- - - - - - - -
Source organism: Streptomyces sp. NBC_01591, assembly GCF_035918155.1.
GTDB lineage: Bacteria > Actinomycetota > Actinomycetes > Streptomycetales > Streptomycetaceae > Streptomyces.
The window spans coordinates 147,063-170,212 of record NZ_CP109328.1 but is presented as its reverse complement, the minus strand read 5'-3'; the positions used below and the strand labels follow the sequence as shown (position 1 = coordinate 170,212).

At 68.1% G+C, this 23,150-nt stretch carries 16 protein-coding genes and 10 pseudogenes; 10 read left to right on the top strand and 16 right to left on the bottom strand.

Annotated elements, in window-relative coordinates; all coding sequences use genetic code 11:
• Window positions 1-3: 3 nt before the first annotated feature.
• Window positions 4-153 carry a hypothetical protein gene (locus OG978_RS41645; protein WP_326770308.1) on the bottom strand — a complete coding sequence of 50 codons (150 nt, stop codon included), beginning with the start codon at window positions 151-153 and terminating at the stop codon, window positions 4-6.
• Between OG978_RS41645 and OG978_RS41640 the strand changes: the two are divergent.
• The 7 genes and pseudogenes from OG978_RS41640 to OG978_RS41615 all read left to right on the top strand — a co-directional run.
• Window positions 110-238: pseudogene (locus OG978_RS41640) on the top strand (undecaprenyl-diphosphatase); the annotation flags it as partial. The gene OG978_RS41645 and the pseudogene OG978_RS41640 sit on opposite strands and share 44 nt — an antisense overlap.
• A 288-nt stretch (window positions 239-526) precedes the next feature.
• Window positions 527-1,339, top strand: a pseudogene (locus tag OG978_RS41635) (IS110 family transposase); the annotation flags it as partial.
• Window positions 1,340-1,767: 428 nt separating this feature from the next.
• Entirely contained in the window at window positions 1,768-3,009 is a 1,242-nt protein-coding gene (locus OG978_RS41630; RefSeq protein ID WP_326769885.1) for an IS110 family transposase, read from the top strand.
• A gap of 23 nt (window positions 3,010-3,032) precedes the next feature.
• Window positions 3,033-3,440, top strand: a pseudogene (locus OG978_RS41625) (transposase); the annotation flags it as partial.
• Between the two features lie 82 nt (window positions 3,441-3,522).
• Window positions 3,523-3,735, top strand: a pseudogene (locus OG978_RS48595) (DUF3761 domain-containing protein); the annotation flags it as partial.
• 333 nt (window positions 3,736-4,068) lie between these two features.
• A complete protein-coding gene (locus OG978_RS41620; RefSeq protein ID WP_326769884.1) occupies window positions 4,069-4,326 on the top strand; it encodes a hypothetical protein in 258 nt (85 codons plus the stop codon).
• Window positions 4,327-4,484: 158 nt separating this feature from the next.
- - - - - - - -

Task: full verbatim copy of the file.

Source organism: Streptomyces sp. NBC_01591, assembly GCF_035918155.1.
GTDB lineage: Bacteria > Actinomycetota > Actinomycetes > Streptomycetales > Streptomycetaceae > Streptomyces.
The window spans coordinates 147,063-170,212 of record NZ_CP109328.1 but is presented as its reverse complement, the minus strand read 5'-3'; the positions used below and the strand labels follow the sequence as shown (position 1 = coordinate 170,212).

At 68.1% G+C, this 23,150-nt stretch carries 16 protein-coding genes and 10 pseudogenes; 10 read left to right on the top strand and 16 right to left on the bottom strand.

Annotated elements, in window-relative coordinates; all coding sequences use genetic code 11:
• Window positions 1-3: 3 nt before the first annotated feature.
• Window positions 4-153 carry a hypothetical protein gene (locus OG978_RS41645; protein WP_326770308.1) on the bottom strand — a complete coding sequence of 50 codons (150 nt, stop codon included), beginning with the start codon at window positions 151-153 and terminating at the stop codon, window positions 4-6.
• Between OG978_RS41645 and OG978_RS41640 the strand changes: the two are divergent.
• The 7 genes and pseudogenes from OG978_RS41640 to OG978_RS41615 all read left to right on the top strand — a co-directional run.
• Window positions 110-238: pseudogene (locus OG978_RS41640) on the top strand (undecaprenyl-diphosphatase); the annotation flags it as partial. The gene OG978_RS41645 and the pseudogene OG978_RS41640 sit on opposite strands and share 44 nt — an antisense overlap.
• A 288-nt stretch (window positions 239-526) precedes the next feature.
• Window positions 527-1,339, top strand: a pseudogene (locus tag OG978_RS41635) (IS110 family transposase); the annotation flags it as partial.
• Window positions 1,340-1,767: 428 nt separating this feature from the next.
• Entirely contained in the window at window positions 1,768-3,009 is a 1,242-nt protein-coding gene (locus OG978_RS41630; RefSeq protein ID WP_326769885.1) for an IS110 family transposase, read from the top strand.
• A gap of 23 nt (window positions 3,010-3,032) precedes the next feature.
• Window positions 3,033-3,440, top strand: a pseudogene (locus OG978_RS41625) (transposase); the annotation flags it as partial.
• Between the two features lie 82 nt (window positions 3,441-3,522).
• Window positions 3,523-3,735, top strand: a pseudogene (locus OG978_RS48595) (DUF3761 domain-containing protein); the annotation flags it as partial.
• 333 nt (window positions 3,736-4,068) lie between these two features.
• A complete protein-coding gene (locus OG978_RS41620; RefSeq protein ID WP_326769884.1) occupies window positions 4,069-4,326 on the top strand; it encodes a hypothetical protein in 258 nt (85 codons plus the stop codon).
• Window positions 4,327-4,484: 158 nt separating this feature from the next.